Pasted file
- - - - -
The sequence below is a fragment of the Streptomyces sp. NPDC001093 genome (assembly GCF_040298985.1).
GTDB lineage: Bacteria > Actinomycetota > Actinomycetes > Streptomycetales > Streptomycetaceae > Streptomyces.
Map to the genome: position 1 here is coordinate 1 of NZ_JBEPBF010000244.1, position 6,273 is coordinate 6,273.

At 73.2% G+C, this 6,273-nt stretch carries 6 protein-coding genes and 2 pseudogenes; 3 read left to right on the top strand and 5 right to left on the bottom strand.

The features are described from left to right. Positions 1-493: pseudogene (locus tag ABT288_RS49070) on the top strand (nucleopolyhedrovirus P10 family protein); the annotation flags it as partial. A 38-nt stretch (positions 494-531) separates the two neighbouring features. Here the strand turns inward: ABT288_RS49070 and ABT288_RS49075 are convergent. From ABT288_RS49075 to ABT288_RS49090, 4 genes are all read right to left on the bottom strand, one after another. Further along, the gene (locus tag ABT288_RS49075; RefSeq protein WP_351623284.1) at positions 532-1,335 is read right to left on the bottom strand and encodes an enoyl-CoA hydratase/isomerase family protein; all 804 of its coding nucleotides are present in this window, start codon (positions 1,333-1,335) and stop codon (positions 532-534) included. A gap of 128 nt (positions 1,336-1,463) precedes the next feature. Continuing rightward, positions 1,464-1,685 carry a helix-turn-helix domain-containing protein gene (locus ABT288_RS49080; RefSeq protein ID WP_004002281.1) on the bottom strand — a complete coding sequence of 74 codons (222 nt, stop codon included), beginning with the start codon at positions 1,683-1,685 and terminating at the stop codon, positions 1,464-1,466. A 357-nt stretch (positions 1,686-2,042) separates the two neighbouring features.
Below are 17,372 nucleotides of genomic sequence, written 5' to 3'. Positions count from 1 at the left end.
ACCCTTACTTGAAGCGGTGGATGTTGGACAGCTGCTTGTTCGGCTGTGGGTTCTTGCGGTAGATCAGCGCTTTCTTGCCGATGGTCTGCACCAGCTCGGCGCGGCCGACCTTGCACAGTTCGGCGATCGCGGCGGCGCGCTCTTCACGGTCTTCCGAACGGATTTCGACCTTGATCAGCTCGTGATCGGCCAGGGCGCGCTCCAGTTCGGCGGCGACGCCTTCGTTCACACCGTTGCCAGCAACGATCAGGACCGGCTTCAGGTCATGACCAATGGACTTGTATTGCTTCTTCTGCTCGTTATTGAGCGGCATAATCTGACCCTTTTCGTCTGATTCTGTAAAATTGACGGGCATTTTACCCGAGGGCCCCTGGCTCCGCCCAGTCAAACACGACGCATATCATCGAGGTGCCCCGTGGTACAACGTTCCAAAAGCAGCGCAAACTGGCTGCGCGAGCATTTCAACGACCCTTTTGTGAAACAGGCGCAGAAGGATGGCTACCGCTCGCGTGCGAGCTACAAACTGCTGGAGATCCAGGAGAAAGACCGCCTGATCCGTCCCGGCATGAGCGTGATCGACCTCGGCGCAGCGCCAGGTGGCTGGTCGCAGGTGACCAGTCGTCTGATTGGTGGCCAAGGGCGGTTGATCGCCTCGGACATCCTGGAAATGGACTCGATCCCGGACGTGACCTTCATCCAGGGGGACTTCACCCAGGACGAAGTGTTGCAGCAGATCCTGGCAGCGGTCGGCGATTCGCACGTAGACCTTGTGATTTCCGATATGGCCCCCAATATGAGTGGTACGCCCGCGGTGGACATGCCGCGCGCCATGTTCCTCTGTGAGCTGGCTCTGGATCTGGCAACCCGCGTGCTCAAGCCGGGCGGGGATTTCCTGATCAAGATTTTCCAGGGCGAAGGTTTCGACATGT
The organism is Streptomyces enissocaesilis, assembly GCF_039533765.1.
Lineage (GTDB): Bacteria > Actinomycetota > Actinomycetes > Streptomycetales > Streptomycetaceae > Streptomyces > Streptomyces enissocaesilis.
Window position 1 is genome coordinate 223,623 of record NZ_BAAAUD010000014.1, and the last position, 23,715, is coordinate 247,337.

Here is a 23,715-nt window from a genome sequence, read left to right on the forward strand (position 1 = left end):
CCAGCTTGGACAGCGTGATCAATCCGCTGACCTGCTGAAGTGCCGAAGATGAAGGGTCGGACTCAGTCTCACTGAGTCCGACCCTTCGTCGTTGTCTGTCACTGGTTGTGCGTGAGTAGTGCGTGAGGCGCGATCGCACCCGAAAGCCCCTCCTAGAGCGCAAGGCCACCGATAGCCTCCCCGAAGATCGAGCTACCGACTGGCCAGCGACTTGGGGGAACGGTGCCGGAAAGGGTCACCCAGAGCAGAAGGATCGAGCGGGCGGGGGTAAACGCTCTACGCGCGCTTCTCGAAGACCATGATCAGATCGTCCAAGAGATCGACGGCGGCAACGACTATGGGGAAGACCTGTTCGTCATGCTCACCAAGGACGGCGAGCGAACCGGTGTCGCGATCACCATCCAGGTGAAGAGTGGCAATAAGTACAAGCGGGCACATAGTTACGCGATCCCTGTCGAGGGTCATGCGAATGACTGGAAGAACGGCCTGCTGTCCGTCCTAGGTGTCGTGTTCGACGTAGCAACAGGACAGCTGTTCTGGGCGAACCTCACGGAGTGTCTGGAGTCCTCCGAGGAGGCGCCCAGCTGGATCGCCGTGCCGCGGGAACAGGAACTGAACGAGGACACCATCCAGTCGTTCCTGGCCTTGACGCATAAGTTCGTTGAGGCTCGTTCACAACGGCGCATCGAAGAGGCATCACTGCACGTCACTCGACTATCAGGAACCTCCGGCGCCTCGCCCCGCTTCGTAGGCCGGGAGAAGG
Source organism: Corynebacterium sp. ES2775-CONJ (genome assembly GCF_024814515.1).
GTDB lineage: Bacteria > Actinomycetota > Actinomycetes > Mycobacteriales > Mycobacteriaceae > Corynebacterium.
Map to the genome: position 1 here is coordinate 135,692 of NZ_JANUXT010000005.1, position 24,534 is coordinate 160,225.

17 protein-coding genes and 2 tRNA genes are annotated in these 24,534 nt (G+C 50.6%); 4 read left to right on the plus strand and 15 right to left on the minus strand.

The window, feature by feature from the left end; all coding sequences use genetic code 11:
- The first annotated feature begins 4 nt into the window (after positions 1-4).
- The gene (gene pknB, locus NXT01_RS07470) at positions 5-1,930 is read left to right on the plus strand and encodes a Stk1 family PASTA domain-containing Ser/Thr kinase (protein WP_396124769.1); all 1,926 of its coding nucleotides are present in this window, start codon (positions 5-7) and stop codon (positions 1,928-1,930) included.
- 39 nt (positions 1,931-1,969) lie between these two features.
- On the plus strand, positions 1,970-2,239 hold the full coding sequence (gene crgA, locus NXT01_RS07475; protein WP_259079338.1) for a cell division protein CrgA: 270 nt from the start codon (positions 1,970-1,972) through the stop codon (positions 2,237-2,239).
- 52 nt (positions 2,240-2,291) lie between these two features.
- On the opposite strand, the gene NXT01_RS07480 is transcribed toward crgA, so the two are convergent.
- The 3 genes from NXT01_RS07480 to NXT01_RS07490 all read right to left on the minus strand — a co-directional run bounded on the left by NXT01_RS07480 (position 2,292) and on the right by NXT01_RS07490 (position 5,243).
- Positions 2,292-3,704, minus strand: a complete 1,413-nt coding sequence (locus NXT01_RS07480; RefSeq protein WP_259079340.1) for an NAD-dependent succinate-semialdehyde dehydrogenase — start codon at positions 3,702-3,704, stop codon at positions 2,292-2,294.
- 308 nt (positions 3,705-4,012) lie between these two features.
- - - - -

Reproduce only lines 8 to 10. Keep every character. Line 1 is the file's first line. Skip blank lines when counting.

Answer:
The organism is Streptomyces enissocaesilis, assembly GCF_039533765.1.
Lineage (GTDB): Bacteria > Actinomycetota > Actinomycetes > Streptomycetales > Streptomycetaceae > Streptomyces > Streptomyces enissocaesilis.
Window position 1 is genome coordinate 223,623 of record NZ_BAAAUD010000014.1, and the last position, 23,715, is coordinate 247,337.